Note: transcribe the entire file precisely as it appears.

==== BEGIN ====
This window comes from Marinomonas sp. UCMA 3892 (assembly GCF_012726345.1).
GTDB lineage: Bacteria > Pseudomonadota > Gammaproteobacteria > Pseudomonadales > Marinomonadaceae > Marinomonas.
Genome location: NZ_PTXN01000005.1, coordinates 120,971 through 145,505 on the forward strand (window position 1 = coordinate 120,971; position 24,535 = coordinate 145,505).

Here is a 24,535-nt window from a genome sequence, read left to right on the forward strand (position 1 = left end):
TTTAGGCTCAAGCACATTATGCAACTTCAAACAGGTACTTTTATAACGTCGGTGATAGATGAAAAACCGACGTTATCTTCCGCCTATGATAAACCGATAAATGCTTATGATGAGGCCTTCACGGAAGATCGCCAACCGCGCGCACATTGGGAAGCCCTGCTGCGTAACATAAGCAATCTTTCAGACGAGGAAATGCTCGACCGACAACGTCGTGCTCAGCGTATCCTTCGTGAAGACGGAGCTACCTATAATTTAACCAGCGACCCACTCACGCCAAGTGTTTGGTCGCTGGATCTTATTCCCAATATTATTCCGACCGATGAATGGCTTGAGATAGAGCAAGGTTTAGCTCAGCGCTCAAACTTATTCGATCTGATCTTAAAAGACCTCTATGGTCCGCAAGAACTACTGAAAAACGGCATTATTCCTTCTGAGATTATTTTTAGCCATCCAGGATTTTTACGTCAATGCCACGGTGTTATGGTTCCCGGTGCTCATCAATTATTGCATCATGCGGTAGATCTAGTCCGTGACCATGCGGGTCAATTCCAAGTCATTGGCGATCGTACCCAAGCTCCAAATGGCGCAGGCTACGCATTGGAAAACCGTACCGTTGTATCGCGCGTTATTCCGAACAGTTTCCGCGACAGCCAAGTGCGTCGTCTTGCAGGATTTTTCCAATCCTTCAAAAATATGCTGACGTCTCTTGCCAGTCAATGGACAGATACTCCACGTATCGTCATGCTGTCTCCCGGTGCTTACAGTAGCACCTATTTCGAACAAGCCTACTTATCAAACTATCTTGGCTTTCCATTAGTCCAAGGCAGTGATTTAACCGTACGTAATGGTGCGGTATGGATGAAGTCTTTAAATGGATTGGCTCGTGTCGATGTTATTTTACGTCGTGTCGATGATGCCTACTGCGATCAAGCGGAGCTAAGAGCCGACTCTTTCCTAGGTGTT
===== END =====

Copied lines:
This window comes from Marinomonas sp. UCMA 3892 (assembly GCF_012726345.1).
GTDB lineage: Bacteria > Pseudomonadota > Gammaproteobacteria > Pseudomonadales > Marinomonadaceae > Marinomonas.
Genome location: NZ_PTXN01000005.1, coordinates 120,971 through 145,505 on the forward strand (window position 1 = coordinate 120,971; position 24,535 = coordinate 145,505).

Here is a 24,535-nt window from a genome sequence, read left to right on the forward strand (position 1 = left end):
TTTAGGCTCAAGCACATTATGCAACTTCAAACAGGTACTTTTATAACGTCGGTGATAGATGAAAAACCGACGTTATCTTCCGCCTATGATAAACCGATAAATGCTTATGATGAGGCCTTCACGGAAGATCGCCAACCGCGCGCACATTGGGAAGCCCTGCTGCGTAACATAAGCAATCTTTCAGACGAGGAAATGCTCGACCGACAACGTCGTGCTCAGCGTATCCTTCGTGAAGACGGAGCTACCTATAATTTAACCAGCGACCCACTCACGCCAAGTGTTTGGTCGCTGGATCTTATTCCCAATATTATTCCGACCGATGAATGGCTTGAGATAGAGCAAGGTTTAGCTCAGCGCTCAAACTTATTCGATCTGATCTTAAAAGACCTCTATGGTCCGCAAGAACTACTGAAAAACGGCATTATTCCTTCTGAGATTATTTTTAGCCATCCAGGATTTTTACGTCAATGCCACGGTGTTATGGTTCCCGGTGCTCATCAATTATTGCATCATGCGGTAGATCTAGTCCGTGACCATGCGGGTCAATTCCAAGTCATTGGCGATCGTACCCAAGCTCCAAATGGCGCAGGCTACGCATTGGAAAACCGTACCGTTGTATCGCGCGTTATTCCGAACAGTTTCCGCGACAGCCAAGTGCGTCGTCTTGCAGGATTTTTCCAATCCTTCAAAAATATGCTGACGTCTCTTGCCAGTCAATGGACAGATACTCCACGTATCGTCATGCTGTCTCCCGGTGCTTACAGTAGCACCTATTTCGAACAAGCCTACTTATCAAACTATCTTGGCTTTCCATTAGTCCAAGGCAGTGATTTAACCGTACGTAATGGTGCGGTATGGATGAAGTCTTTAAATGGATTGGCTCGTGTCGATGTTATTTTACGTCGTGTCGATGATGCCTACTGCGATCAAGCGGAGCTAAGAGCCGACTCTTTCCTAGGTGTT